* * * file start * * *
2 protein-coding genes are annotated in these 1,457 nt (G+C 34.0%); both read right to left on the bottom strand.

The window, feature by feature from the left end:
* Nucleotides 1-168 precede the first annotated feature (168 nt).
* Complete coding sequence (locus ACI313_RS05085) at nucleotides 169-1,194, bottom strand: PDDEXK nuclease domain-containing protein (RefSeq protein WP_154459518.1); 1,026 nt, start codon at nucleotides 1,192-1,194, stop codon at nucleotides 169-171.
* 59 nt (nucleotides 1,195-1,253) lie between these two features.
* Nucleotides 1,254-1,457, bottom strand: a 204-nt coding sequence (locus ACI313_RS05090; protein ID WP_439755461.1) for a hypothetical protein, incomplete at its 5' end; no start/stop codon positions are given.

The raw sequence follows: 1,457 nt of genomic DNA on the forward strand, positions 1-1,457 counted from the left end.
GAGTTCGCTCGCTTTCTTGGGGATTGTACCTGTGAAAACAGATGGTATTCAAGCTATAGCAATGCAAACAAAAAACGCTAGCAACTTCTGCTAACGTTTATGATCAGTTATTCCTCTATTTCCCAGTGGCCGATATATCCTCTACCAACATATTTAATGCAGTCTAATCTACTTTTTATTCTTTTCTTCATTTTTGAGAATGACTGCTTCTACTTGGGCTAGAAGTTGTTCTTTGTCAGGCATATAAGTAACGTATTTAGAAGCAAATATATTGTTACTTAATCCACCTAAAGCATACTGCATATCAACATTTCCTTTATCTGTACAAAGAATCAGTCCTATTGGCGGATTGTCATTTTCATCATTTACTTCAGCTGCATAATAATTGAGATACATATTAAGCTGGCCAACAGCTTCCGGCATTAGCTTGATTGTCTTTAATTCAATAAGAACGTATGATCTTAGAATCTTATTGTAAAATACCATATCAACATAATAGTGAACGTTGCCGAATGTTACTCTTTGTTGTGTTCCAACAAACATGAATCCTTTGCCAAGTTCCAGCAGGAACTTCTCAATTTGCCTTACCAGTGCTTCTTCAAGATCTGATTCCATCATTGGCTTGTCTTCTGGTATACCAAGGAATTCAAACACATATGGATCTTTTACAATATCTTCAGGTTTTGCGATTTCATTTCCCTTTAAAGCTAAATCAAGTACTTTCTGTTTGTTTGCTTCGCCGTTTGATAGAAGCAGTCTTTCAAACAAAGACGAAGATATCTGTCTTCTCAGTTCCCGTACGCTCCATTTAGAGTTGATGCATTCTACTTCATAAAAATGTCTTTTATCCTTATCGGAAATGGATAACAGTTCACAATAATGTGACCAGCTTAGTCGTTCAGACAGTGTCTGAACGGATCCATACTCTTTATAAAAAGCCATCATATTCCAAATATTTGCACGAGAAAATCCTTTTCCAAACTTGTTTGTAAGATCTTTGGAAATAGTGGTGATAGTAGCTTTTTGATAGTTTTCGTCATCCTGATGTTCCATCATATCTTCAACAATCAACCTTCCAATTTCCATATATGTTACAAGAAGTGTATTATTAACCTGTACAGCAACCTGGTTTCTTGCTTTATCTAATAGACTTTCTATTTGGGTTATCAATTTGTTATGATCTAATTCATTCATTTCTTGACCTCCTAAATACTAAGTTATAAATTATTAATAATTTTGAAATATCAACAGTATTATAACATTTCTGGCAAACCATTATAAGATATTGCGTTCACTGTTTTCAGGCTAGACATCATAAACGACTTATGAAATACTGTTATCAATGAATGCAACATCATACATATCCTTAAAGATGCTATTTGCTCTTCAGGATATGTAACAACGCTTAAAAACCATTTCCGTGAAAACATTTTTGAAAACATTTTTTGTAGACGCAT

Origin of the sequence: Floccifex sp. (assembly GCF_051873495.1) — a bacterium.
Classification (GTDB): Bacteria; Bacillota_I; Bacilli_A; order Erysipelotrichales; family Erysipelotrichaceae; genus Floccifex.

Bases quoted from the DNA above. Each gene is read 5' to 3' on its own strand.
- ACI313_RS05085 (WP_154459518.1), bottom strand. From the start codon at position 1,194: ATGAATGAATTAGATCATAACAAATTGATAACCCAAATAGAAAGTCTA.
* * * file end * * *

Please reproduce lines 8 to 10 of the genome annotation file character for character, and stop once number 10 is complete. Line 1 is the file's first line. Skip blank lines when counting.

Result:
GAGTTCGCTCGCTTTCTTGGGGATTGTACCTGTGAAAACAGATGGTATTCAAGCTATAGCAATGCAAACAAAAAACGCTAGCAACTTCTGCTAACGTTTATGATCAGTTATTCCTCTATTTCCCAGTGGCCGATATATCCTCTACCAACATATTTAATGCAGTCTAATCTACTTTTTATTCTTTTCTTCATTTTTGAGAATGACTGCTTCTACTTGGGCTAGAAGTTGTTCTTTGTCAGGCATATAAGTAACGTATTTAGAAGCAAATATATTGTTACTTAATCCACCTAAAGCATACTGCATATCAACATTTCCTTTATCTGTACAAAGAATCAGTCCTATTGGCGGATTGTCATTTTCATCATTTACTTCAGCTGCATAATAATTGAGATACATATTAAGCTGGCCAACAGCTTCCGGCATTAGCTTGATTGTCTTTAATTCAATAAGAACGTATGATCTTAGAATCTTATTGTAAAATACCATATCAACATAATAGTGAACGTTGCCGAATGTTACTCTTTGTTGTGTTCCAACAAACATGAATCCTTTGCCAAGTTCCAGCAGGAACTTCTCAATTTGCCTTACCAGTGCTTCTTCAAGATCTGATTCCATCATTGGCTTGTCTTCTGGTATACCAAGGAATTCAAACACATATGGATCTTTTACAATATCTTCAGGTTTTGCGATTTCATTTCCCTTTAAAGCTAAATCAAGTACTTTCTGTTTGTTTGCTTCGCCGTTTGATAGAAGCAGTCTTTCAAACAAAGACGAAGATATCTGTCTTCTCAGTTCCCGTACGCTCCATTTAGAGTTGATGCATTCTACTTCATAAAAATGTCTTTTATCCTTATCGGAAATGGATAACAGTTCACAATAATGTGACCAGCTTAGTCGTTCAGACAGTGTCTGAACGGATCCATACTCTTTATAAAAAGCCATCATATTCCAAATATTTGCACGAGAAAATCCTTTTCCAAACTTGTTTGTAAGATCTTTGGAAATAGTGGTGATAGTAGCTTTTTGATAGTTTTCGTCATCCTGATGTTCCATCATATCTTCAACAATCAACCTTCCAATTTCCATATATGTTACAAGAAGTGTATTATTAACCTGTACAGCAACCTGGTTTCTTGCTTTATCTAATAGACTTTCTATTTGGGTTATCAATTTGTTATGATCTAATTCATTCATTTCTTGACCTCCTAAATACTAAGTTATAAATTATTAATAATTTTGAAATATCAACAGTATTATAACATTTCTGGCAAACCATTATAAGATATTGCGTTCACTGTTTTCAGGCTAGACATCATAAACGACTTATGAAATACTGTTATCAATGAATGCAACATCATACATATCCTTAAAGATGCTATTTGCTCTTCAGGATATGTAACAACGCTTAAAAACCATTTCCGTGAAAACATTTTTGAAAACATTTTTTGTAGACGCAT

Origin of the sequence: Floccifex sp. (assembly GCF_051873495.1) — a bacterium.
Classification (GTDB): Bacteria; Bacillota_I; Bacilli_A; order Erysipelotrichales; family Erysipelotrichaceae; genus Floccifex.